Holiday celebrations often revolve around eating, but people with restricted diets are more likely to feel lonely when they can't share in what others are eating, researchers have found.
Across seven studies and controlled experiments, the findings, published in the Journal of Personality and Social Psychology, found that food restrictions predicted loneliness among both children and adults.
"Despite being physically present with others, having a food restriction leaves people feeling left out because they are not able to take part in bonding over the meal," said study lead author Kaitlin Woolley, assistant professor at Cornell University in the US.
For example, in one experiment, assigning unrestricted individuals to experience a food restriction increased reported feelings of loneliness. That suggests such feelings are not driven by non-food issues or limited to picky eaters.
"We can strip that away and show that assigning someone to a restriction or not can have implications for their feeling of inclusion in the group meal," she said.
According to the researchers, further evidence came from a survey of observers of the Jewish holiday of Passover.
When reminded during the holiday of the leavened foods they couldn't enjoy with others, participants' loneliness increased.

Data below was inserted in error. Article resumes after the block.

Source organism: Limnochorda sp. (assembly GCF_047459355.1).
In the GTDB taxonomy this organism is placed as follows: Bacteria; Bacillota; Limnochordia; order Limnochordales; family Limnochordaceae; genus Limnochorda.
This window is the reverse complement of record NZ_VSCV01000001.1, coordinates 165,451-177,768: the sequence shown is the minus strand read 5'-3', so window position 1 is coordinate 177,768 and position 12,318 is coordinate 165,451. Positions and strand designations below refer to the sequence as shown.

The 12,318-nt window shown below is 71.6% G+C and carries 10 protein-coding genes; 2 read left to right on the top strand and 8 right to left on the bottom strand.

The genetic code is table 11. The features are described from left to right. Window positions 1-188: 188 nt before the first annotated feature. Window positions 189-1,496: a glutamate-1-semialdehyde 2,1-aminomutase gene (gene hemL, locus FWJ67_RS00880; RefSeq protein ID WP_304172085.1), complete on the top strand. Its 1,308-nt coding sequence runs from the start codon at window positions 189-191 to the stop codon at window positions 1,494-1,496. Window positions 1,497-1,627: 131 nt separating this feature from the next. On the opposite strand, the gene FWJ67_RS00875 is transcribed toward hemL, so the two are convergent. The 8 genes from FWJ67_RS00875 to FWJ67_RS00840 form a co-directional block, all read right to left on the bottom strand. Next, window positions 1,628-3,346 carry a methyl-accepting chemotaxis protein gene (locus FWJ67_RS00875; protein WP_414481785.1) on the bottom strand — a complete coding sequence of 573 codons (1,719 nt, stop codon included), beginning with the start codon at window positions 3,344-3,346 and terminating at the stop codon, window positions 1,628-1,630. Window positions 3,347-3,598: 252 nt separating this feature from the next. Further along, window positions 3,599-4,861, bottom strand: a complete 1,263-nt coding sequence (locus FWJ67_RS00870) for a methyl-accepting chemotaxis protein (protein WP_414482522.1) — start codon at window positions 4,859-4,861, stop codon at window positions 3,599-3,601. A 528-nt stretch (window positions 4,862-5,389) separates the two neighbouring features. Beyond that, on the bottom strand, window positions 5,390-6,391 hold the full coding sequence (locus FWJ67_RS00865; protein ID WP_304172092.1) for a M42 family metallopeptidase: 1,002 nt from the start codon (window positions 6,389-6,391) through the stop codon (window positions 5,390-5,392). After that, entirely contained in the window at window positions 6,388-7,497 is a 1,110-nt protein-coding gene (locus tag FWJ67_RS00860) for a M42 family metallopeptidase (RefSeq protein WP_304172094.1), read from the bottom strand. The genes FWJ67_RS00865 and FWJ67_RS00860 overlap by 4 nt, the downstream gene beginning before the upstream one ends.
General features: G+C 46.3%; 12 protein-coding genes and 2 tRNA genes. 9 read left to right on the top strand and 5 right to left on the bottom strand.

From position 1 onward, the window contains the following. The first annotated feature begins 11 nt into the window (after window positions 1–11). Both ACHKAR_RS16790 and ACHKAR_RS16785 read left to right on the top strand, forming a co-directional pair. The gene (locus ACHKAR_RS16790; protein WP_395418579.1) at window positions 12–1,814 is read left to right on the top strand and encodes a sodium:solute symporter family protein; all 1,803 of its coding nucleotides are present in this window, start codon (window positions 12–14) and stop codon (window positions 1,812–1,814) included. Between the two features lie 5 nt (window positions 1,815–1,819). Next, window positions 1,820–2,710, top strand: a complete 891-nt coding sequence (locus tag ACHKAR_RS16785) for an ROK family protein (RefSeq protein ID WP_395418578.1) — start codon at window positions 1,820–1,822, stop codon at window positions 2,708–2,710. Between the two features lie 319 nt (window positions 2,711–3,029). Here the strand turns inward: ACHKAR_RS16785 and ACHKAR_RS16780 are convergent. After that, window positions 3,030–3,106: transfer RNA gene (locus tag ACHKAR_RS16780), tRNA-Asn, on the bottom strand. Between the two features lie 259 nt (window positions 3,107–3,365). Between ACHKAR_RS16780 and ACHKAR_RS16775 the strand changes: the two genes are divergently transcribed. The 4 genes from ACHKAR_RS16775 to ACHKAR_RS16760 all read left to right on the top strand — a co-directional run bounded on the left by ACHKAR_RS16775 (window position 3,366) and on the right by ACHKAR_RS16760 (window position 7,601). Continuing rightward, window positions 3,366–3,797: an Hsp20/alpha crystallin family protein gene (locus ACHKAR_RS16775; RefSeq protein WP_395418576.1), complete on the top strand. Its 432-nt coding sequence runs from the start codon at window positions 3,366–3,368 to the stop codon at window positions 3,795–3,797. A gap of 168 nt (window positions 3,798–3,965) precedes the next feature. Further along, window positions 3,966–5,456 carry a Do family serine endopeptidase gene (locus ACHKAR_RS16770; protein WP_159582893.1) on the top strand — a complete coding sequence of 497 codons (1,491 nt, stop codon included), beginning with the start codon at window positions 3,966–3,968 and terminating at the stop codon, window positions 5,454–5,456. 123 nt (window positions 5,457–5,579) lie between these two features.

Further evidence came from a survey of observers of the Jewish holiday of Passover. When reminded during the holiday of the leavened foods they couldn't enjoy with others, participants' loneliness increased.
Yet, within their own similarly restricted group, they felt a stronger bond. But when restricted from sharing in the meal, people suffer "food worries," said the researcher.
They fret about what they can eat and how others might judge them for not fitting in.
Those worries generated a degree of loneliness comparable to that reported by unmarried or low-income adults, and stronger than that experienced by school children who were not native English speakers, according to the research.
Compared with non-restricted individuals, having a restriction increased reported loneliness by 19 per cent. People felt lonelier regardless of how severe their restriction was, or whether their restriction was imposed or voluntary.
To date, Woolley said, children have been the primary focus of research on the effects of food restrictions.
A nationally representative survey she analysed from the Centers for Disease Control did not track the issue among adults.
But increasingly, Woolley said, food restrictions are being carried into adulthood, or adults are choosing restricted diets such as gluten-free, vegetarian and vegan for health or ethical reasons.
"Up to 30 per cent of all participants in the research deal with restrictions," Woolley said.